- The Eutelsat and OneWeb merger brings two operators’ satellite constellations together, promising to combine strengths of 36 Eutelsat GEO satellites with OneWeb’s 648-strong LEO constellation.
- Orchestrating services by utilizing both constellations will represent a significant network management challenge and an industry first.
The announced Eutelsat-OneWeb merger claims to be the world’s first combination of geostationary orbit (GEO) and low Earth orbit (LEO) constellations, creating an opportunity to utilize the advantages of both to address the growing market for satellite connectivity. The announcement mentions intentions of creating a single GEO/LEO services platform over time, which will provide services to customers using hybrid terminals. The intention of the merger makes sense conceptually: GEO platforms will provide superior per-unit capacity and compelling economics, while LEO satellites will provide ubiquitous coverage and low latency.
However, even with announced hybrid terminals capable of accessing both networks (which have yet to be developed), combining GEO/LEO operationally will be a significant challenge. GEO and LEO satellite constellations are very different systems. GEO satellites operate in much higher orbit (35,786 km) and appear fixed over a point on Earth’s surface; their numbers are usually small (36 in Eutelsat’s case), and each satellite features very high-capacity and very wide-area coverage. LEO satellites, on the contrary, operate in much lower orbit (2,000 km or less) and are moving relative to Earth’s surface; they feature relatively limited capacity (compared to GEO satellites), but are much more numerous, with constellations consisting of hundreds and thousands of units.
The broadband services provided by GEO and LEO differ too, as a result of the two constellation types’ technical differences. GEO satellite broadband offers high capacity, but its latency is very high (measured in hundreds of milliseconds). The need for handovers in GEO networks is relatively low, and it affects primarily fast-moving terminals, like airliners. LEO satellites, because of their lower, per-satellite capacity, can get congested more easily if overflying an area with a lot of active users; they provide much better latency, but also create a lot more handovers as they move relative to all users, including stationary ones.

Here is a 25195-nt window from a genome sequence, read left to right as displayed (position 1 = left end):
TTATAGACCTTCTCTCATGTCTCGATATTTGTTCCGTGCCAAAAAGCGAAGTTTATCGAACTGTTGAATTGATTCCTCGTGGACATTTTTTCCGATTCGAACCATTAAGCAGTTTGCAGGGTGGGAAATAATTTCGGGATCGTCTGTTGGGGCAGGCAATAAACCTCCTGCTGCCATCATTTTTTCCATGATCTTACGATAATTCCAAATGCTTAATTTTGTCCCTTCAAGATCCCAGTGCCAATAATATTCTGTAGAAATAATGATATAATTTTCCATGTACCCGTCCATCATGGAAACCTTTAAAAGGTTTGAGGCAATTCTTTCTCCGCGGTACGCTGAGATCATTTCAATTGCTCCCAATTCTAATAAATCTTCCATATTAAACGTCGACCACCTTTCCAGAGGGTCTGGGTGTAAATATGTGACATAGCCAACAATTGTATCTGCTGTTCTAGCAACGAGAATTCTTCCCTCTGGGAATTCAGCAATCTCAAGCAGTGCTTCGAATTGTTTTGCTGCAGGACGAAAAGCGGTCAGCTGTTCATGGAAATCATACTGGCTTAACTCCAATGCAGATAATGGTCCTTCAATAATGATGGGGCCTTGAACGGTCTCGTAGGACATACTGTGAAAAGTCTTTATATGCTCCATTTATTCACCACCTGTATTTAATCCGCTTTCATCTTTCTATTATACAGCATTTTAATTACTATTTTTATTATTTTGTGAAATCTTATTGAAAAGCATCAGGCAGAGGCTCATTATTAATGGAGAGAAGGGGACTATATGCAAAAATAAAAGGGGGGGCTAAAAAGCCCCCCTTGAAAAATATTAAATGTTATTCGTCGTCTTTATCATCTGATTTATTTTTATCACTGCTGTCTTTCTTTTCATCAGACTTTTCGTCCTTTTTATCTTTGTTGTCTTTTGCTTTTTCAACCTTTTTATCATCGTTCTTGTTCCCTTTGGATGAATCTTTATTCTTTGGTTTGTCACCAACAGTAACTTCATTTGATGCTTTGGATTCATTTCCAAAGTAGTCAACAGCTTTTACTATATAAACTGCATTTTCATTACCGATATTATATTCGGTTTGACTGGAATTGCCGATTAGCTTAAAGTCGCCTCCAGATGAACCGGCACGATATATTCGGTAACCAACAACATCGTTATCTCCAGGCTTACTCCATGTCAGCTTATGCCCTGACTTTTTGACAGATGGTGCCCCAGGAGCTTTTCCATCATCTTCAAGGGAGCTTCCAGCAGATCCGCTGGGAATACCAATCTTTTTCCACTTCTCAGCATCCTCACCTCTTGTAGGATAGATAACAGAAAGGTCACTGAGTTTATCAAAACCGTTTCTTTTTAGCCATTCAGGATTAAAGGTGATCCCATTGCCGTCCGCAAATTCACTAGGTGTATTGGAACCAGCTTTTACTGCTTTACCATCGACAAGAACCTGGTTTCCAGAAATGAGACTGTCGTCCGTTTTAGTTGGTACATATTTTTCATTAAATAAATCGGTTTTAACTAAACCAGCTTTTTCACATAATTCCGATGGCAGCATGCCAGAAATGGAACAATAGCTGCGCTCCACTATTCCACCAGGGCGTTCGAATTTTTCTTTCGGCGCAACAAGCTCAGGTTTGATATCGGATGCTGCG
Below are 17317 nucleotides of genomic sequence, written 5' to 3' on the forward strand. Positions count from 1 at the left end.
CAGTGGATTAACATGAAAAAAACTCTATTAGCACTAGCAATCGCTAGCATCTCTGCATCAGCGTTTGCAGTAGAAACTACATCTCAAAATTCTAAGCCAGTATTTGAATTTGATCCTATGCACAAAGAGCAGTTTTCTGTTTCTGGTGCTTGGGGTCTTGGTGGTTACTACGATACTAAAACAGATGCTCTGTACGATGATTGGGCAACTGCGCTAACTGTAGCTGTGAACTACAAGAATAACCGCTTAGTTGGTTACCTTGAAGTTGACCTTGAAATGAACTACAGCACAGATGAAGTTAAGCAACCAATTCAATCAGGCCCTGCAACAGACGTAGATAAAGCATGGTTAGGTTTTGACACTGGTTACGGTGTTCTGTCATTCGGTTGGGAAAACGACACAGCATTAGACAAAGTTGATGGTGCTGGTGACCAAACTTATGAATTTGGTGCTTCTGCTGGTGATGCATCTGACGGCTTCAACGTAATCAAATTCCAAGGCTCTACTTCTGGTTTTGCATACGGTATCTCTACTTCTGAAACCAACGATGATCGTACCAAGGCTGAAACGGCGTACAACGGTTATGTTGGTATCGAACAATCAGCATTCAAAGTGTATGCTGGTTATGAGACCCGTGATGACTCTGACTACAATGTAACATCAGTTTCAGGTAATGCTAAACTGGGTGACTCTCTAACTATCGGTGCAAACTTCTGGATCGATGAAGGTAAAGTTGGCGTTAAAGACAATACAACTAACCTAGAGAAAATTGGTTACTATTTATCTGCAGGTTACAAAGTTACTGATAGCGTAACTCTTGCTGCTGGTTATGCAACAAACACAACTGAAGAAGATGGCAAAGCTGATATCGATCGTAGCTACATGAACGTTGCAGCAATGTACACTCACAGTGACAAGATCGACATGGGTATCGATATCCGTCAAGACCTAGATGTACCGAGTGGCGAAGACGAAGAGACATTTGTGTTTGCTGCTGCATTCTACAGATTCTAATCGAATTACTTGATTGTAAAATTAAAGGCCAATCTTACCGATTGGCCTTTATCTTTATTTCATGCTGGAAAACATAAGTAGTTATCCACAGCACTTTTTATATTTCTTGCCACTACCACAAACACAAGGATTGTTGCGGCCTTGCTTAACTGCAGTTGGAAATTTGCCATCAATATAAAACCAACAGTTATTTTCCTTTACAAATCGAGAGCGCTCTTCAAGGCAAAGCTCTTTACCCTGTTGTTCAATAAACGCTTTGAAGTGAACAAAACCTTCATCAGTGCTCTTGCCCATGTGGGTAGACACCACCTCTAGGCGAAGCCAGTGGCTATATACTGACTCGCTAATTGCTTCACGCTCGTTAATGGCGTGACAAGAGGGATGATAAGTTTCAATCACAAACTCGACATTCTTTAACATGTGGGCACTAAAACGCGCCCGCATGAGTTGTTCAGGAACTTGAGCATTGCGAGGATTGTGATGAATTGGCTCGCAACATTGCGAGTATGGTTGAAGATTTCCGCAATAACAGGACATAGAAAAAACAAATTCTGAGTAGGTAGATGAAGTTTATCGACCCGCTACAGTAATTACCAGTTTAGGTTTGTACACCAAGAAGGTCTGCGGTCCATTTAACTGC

The ideal solution for combining the strengths of these two networks would be to route user traffic to GEO or LEO satellite constellations based on the use case; GEO can serve large downloads and one-way video streams better, while LEO supports interactive two-way services. This type of operation requires a cutting-edge, complex, network control mechanism, which needs to include the user terminal as well. The bad news for the new operator is that it will likely be a pioneer in developing such a solution. The good news is that similar control mechanisms will become more commonplace soon, as 6G networks are projected to combine static (terrestrial) and LEO assets.
But even once the technology hurdles are overcome, the Eutelsat/OneWeb combination will still face formidable competition in the LEO space – primarily from the current LEO leader Starlink, which already has well over 2,000 satellites in orbit, dwarfing OneWeb’s constellation. The only way the new GEO/LEO player can carve out a place in the sun in a Starlink-dominated market is to perfectly execute its technology roadmap and deliver a cost and performance-competitive service to the marketplace, which will be a significant challenge.